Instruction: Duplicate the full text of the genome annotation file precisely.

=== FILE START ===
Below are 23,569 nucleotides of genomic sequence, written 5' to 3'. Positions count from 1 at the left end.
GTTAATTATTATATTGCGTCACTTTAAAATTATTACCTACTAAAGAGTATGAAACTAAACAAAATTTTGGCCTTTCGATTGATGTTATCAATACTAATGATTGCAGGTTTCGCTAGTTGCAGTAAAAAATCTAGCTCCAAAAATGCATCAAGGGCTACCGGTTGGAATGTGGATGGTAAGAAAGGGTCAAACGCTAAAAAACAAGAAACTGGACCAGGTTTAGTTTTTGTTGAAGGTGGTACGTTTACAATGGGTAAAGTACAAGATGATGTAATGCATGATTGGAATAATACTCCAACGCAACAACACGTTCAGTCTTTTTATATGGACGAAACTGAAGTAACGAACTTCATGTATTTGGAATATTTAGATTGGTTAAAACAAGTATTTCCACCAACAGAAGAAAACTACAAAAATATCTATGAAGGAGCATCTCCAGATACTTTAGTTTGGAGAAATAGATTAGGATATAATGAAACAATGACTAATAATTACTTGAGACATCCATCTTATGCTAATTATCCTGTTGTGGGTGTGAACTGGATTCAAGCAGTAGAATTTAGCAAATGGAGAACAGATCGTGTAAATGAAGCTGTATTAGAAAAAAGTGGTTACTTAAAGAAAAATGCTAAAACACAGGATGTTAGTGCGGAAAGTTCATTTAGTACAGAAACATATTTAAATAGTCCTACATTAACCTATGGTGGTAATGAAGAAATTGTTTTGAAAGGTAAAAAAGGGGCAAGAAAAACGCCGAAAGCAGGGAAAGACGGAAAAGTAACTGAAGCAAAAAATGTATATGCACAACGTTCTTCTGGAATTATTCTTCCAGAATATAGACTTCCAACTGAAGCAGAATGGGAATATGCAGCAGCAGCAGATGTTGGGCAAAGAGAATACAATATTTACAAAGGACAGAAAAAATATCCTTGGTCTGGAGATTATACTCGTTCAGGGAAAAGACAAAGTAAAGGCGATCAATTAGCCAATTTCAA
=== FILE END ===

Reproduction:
Below are 23,569 nucleotides of genomic sequence, written 5' to 3'. Positions count from 1 at the left end.
GTTAATTATTATATTGCGTCACTTTAAAATTATTACCTACTAAAGAGTATGAAACTAAACAAAATTTTGGCCTTTCGATTGATGTTATCAATACTAATGATTGCAGGTTTCGCTAGTTGCAGTAAAAAATCTAGCTCCAAAAATGCATCAAGGGCTACCGGTTGGAATGTGGATGGTAAGAAAGGGTCAAACGCTAAAAAACAAGAAACTGGACCAGGTTTAGTTTTTGTTGAAGGTGGTACGTTTACAATGGGTAAAGTACAAGATGATGTAATGCATGATTGGAATAATACTCCAACGCAACAACACGTTCAGTCTTTTTATATGGACGAAACTGAAGTAACGAACTTCATGTATTTGGAATATTTAGATTGGTTAAAACAAGTATTTCCACCAACAGAAGAAAACTACAAAAATATCTATGAAGGAGCATCTCCAGATACTTTAGTTTGGAGAAATAGATTAGGATATAATGAAACAATGACTAATAATTACTTGAGACATCCATCTTATGCTAATTATCCTGTTGTGGGTGTGAACTGGATTCAAGCAGTAGAATTTAGCAAATGGAGAACAGATCGTGTAAATGAAGCTGTATTAGAAAAAAGTGGTTACTTAAAGAAAAATGCTAAAACACAGGATGTTAGTGCGGAAAGTTCATTTAGTACAGAAACATATTTAAATAGTCCTACATTAACCTATGGTGGTAATGAAGAAATTGTTTTGAAAGGTAAAAAAGGGGCAAGAAAAACGCCGAAAGCAGGGAAAGACGGAAAAGTAACTGAAGCAAAAAATGTATATGCACAACGTTCTTCTGGAATTATTCTTCCAGAATATAGACTTCCAACTGAAGCAGAATGGGAATATGCAGCAGCAGCAGATGTTGGGCAAAGAGAATACAATATTTACAAAGGACAGAAAAAATATCCTTGGTCTGGAGATTATACTCGTTCAGGGAAAAGACAAAGTAAAGGCGATCAATTAGCCAATTTCAA